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Wednesday, September 26, 2018

AN ELEVATOR TO GOD (ok, to space because we don't actually know where heaven is located) IN OUR LIFETIME! (Not yours though baby boomers)

Blogger note: This original post was published almost 5 years ago... but amazingly, it is now a doable thing to cheaply deliver people, supplies to the International Space Station AND BEYOND! Read this post because it is accurate and good... but then read the addenda at the end which adds a few more truly amazing facts, though some information on Elon Musk has changed to date.
 

SciFi author Arthur C. Clakre wrote about it in his 1979 novel The Fountains of Paradise and it WAS science fiction then... but not any more. There are scientists who think it can be done--and it could be a reality in this century, possibly as early as 2050.

Now that's pretty impressive!

Spoiler alert: much of the technical language is not understood by mere mortals. It is included to impress you so you think I do.)

"It's a phenomenal enabling technology that would open up our Solar System to humankind," says Peter Swan, President of the International Space Elevator Consortium. "I think the first ones will be robotic, and then 10-15 years after that, we'll have six to eight elevators that are safe enough to carry people."

The concept is simple. First, you would need a landing station that, let's say, would be the equivalent of floor 12,000,003 (avoiding the 13th floor, of course). That landing station, maybe called God's Little Acre, would be a satellite or space-debris platform in geosynchronous orbit with the earth--a floating anchor, so to speak--and there are lots of possibilities out there.

Earth station would best be about 600 miles west of the Galapagos Islands because of the rarity of hurricanes, tornadoes and typhoons in that area, say those smarter than me.

Then you need a very strong cable--which doesn't yet exist--running between the two. There are now several concepts that would produce a cable with sufficient strength. One is a diamond-like nanothread material. Another is a cable made of carbon nanotubes with a tensile strength of 63 gigapascal--about 13 times stronger than the toughest steel. And that cable would need to be about 60,000 miles long. (Remember, up AND back with a counterweight and/or maglev technology similarly as used on high-speed trains.)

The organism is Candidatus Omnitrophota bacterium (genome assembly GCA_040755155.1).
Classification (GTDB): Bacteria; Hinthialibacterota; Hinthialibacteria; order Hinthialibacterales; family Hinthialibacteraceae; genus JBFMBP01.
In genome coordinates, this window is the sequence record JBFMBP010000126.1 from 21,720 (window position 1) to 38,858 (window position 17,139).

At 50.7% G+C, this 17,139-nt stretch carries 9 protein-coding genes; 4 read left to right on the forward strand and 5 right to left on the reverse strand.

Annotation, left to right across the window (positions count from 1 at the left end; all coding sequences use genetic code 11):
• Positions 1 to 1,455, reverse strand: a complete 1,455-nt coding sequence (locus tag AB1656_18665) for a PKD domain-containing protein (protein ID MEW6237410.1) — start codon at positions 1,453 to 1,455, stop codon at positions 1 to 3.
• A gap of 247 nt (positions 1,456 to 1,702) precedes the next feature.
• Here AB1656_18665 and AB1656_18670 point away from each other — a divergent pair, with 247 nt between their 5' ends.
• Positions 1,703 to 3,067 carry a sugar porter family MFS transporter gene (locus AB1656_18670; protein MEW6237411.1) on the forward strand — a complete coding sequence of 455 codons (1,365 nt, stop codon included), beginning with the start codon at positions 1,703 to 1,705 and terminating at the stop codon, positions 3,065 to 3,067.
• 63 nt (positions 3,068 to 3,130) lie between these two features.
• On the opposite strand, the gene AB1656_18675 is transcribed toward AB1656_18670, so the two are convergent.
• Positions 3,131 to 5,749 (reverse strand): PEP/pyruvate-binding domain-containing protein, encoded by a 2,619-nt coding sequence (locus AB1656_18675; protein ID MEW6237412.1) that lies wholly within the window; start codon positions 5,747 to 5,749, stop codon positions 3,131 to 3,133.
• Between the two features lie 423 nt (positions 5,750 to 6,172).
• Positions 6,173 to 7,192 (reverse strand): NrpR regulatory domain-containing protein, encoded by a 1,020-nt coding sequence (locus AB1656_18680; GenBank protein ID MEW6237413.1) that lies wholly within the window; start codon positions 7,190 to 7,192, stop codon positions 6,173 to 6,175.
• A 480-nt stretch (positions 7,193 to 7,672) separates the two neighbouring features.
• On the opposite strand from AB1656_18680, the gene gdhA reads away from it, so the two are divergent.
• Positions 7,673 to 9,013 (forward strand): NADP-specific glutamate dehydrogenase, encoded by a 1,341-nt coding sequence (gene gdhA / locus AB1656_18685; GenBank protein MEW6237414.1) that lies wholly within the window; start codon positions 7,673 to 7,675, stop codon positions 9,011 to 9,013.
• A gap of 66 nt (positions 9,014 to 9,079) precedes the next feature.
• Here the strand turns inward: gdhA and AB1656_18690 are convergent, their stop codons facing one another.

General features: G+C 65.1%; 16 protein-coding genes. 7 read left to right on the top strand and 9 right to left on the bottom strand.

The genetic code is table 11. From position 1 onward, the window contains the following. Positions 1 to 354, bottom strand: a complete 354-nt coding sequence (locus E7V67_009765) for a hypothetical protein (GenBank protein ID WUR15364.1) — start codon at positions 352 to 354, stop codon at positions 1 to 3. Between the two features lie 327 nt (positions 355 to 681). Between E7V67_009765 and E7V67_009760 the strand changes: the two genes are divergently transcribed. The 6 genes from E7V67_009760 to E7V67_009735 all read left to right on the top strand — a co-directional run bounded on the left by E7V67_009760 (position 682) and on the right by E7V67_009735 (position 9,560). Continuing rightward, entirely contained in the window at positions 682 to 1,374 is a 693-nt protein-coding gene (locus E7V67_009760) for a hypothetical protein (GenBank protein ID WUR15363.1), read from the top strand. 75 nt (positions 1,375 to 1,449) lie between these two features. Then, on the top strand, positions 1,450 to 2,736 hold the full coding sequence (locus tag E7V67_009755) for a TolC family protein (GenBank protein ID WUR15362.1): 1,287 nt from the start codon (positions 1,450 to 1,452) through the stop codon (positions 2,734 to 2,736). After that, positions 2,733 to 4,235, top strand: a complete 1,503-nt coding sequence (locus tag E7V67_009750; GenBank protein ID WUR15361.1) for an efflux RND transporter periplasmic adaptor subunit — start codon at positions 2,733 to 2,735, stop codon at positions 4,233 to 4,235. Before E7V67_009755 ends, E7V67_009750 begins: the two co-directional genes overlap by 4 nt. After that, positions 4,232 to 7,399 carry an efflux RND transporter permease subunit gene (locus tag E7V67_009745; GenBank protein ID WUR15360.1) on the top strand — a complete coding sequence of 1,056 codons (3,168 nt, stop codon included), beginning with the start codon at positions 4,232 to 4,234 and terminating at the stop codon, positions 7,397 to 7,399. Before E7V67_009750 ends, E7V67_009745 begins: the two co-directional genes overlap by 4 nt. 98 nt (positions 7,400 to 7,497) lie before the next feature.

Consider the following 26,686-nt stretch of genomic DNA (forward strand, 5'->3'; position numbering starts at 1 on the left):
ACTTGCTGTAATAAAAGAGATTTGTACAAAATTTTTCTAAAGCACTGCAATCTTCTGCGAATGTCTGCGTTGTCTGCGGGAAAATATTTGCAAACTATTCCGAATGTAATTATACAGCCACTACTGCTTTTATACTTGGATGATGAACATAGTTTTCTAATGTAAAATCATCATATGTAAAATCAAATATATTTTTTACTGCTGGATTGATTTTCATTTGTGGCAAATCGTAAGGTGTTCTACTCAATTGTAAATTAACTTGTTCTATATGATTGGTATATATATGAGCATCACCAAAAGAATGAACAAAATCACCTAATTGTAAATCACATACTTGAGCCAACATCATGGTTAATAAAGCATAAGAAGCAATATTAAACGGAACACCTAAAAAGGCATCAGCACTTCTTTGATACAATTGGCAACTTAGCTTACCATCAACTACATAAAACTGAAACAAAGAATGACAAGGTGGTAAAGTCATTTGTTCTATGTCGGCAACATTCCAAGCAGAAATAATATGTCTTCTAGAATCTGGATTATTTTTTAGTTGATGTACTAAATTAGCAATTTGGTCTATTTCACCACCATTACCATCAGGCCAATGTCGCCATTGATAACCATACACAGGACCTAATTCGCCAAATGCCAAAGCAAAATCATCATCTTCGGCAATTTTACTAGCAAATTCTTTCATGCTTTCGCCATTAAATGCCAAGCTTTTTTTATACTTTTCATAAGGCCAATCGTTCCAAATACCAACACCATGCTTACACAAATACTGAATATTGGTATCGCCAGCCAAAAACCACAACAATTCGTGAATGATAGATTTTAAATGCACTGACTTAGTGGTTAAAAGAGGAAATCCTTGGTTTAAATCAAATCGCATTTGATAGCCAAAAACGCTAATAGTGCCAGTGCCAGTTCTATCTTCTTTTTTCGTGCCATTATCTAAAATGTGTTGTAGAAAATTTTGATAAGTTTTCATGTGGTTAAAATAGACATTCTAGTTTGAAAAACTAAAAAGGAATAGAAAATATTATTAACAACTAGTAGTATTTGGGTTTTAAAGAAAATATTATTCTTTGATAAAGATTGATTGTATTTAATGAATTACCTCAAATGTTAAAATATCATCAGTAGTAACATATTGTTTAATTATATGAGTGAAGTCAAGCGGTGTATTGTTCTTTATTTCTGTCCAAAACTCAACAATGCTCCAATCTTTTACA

Oh, and we'd have to dig up an extra $100 BILLION or so.

Now here's the kicker... IT IS POSSIBLE, say many involved with the knowledge and desire to do it. But how does one go from concept to reality?

The reason we would do this? It would be incredibly less costly to send stuff to space... and from this platform, the universe would open to us as never before. 

Elon Musk, one of the most fascinating people of today, has offered his say. He is the genius behind SpaceX which develops and launches space vehicles, CEO and chief product architect of Tesla Motors. He is also the founder of SpaceX and a co-founder of PayPal and Tesla Motors. He has also envisioned a conceptual high-speed transportation system known as the Hyperloop.

With Hyperloop, Musk envisions 'shooting' people from Los Angeles to San Francisco in a metal tube in just 35 minutes. How's that for a starter? But regarding the space elevator, he says it would be easier to "have a bridge from LA to Tokyo." So what does he know?

Interestingly, as bizarre as this seems, remember that the Wright brothers' first flight was in 1903. Who then would have visualized humans would land on the moon just 66 years later--less than a lifetime!

As Groucho Marx said, "Time flies like an arrow, fruit flies like a banana."

Special updated info... this is not only doable but in the planning stage!

Lead from the Wall Street Journal, Sept., 2018

"Gradually you accelerate upward, reaching a cruising speed of several hundred miles per hour. Your elevator car moves up a cable 100 million times as long as it is wide--connected on one end to a platform in the ocean (Ed. comment--See, I told you so) and, on the other end, to a counterweight, a heavy mass orbiting high above the planet--kept taut by centrifugal forces. It takes about two weeks to reach the top of the cabl, some 60,000 miles above the Earth's surface. But the trip is serene, with none of the G-force of a rocket ride."

The elevators would be able to carry people and supplies to space without the need for a space shuttle and the special skills required of its occupants to fly it... and at much less cost! But really, can we do it?

Yep, it is technically possible... and as we do more, we learn more and have the advantage of all the discoveries to follow by the target year, 2050. A Japanese firm is already working on it and says do-ability by 2035 is target.

Well, then all we need is that little bit of competition to do it first. A NASA-backd company won the battle to try.

In a word, WOW! 


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